A related study is now evaluating cattle performance when grazing grass-legume mixtures. During FY2013, the first year of this study was completed evaluating beef steers grazing tall fescue (TF) pastures with or without low- and high-tannin legumes and the resulting effects on growth performance, ruminal fermentation, and carcass characteristics. In response to grass-legume mixtures, the preliminary (1-yr) average daily gains (ADG) were 1.7, 1.4, 1.4, and 0.8 pounds per day for Tall fescue+Birdsfoot trefoil, Tall Fescue+Alfalfa, Tall Fescue+Nitrogren Fertilizer, and Tall Fescue-Nitrogren Fertilizer, respectively, with the Tall fescue no fertilizer being statistically lower than the other treatments. Forage yields followed a similar pattern with the Tall Fescue + fertilizer yield being the highest (4950 lbs/acre) but not significantly different than mixtures with alfalfa and birdsfoot trefoil, and all three being higher than Tall Fescue with no fertilizer (3591 lbs/acre). Carcass quality and forage yield and quality data are being analyzed. This study will be repeated for a second year. This research is being conducted in partial completion of a M.S. thesis and results were presented by the graduate student at the Western Society of Crop Science meetings in Pendleton, OR.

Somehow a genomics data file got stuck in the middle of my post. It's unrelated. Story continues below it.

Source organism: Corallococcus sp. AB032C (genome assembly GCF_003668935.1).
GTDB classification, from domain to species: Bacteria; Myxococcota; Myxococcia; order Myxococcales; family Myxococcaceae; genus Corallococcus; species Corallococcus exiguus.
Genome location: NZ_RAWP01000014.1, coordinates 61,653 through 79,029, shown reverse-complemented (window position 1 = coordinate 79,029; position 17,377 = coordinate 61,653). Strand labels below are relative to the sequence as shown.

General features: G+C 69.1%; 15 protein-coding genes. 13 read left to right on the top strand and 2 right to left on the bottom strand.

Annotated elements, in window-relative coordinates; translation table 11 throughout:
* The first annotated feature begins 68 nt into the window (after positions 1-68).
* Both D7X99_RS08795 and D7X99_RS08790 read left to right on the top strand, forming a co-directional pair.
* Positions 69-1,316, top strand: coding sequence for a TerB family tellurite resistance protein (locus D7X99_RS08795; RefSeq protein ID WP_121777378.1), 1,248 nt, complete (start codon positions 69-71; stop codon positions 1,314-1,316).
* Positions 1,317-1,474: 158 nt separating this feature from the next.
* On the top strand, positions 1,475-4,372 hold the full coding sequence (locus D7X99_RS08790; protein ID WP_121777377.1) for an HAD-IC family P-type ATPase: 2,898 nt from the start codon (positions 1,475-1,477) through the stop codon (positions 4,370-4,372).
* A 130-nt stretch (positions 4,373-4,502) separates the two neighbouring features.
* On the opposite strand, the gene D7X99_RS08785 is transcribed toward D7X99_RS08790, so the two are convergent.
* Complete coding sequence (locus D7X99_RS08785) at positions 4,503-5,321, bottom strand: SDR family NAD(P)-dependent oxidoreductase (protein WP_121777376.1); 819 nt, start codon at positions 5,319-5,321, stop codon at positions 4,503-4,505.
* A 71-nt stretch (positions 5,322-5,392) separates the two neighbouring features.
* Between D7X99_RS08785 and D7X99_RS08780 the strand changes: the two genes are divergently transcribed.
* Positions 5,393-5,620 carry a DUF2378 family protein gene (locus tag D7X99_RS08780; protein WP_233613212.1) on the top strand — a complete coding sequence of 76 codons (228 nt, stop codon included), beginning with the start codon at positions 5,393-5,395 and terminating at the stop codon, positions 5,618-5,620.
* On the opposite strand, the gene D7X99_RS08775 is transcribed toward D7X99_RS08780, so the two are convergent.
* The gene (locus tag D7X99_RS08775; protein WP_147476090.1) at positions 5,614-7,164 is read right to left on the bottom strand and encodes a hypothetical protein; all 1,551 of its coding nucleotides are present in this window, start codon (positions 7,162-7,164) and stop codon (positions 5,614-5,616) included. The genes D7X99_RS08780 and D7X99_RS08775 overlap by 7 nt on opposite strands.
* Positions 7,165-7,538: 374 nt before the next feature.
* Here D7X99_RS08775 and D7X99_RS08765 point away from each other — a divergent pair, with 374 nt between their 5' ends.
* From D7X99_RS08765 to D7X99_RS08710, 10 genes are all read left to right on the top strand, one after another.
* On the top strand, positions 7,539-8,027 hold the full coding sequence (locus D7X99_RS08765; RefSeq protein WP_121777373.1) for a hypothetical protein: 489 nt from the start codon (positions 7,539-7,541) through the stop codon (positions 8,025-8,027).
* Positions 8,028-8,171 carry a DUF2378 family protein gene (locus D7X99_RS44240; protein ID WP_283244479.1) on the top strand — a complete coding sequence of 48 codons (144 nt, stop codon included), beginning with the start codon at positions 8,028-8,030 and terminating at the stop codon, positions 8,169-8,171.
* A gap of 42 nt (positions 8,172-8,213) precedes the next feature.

A small-plot of binary mixtures of five grasses [orchardgrass (OG), tall fescue (TF), meadow brome (MB), timothy, and perennial ryegrass (PR)] and three legumes [alfalfa (AF), birdsfoot trefoil (BF), and cicer milkvetch (CM)] were established previously. Ratios in the mixtures included 0, 25, 50, and 75% legume composition. Results revealed that tall fescue, OG, and MB grass-legume mixes averaged 6.0, 5.0, and 14.0% higher forage production than their respective grass monocultures. The highest seasonal forage production of TF combinations was 1.62 Mg/ha TF:AF (50:50), 1.63 Mg/ha TF:BF (75:25), and 1.64 Mg/ha TF:CM (75:25). Highest forage production of OG combinations was 1.10 Mg/ha OG:AF (50:50), 1.09 Mg/ha OG:BF (75:25), and 0.99 Mg/ha OG:CM (75:25). Highest seasonal forage production of MB combinations was 1.23 Mg/ha MB:AF (50:50), 1.25 Mg/ha MB:BF (75:25), and 1.11 Mg/ha MB:CM (75:25). These results suggest that grass-legume mixtures can be an effective strategy to improve pasture productivity. Mixtures with cicer milkvetch and birdsfoot trefoil were most productive when they constituted 25% of the mix, whereas, mixtures with alfalfa were most productive when it comprised 50% of the mix. This research was conducted in partial completion of a M.S. thesis, and was presented at two professional meetings.

Nutrient cycling data were collected in FY2013. Soil subsamples are analyzed for available nitrogen (ammonia and nitrate) and for total N by combustion. Leachate samples were collected every two weeks during the growing season. Samples will be analyzed for nitrate-nitrite. Plant samples, collected before and after each grazing event, are used to determine the nutrients removed in the forage. A mass balance approach comparing total nitrogen outputs against total nitrogen inputs for each treatment will be utilized to estimate losses due to volatilization. The effect of tannins on nitrogen cycling will be examined.

Last Modified: 4/20/2014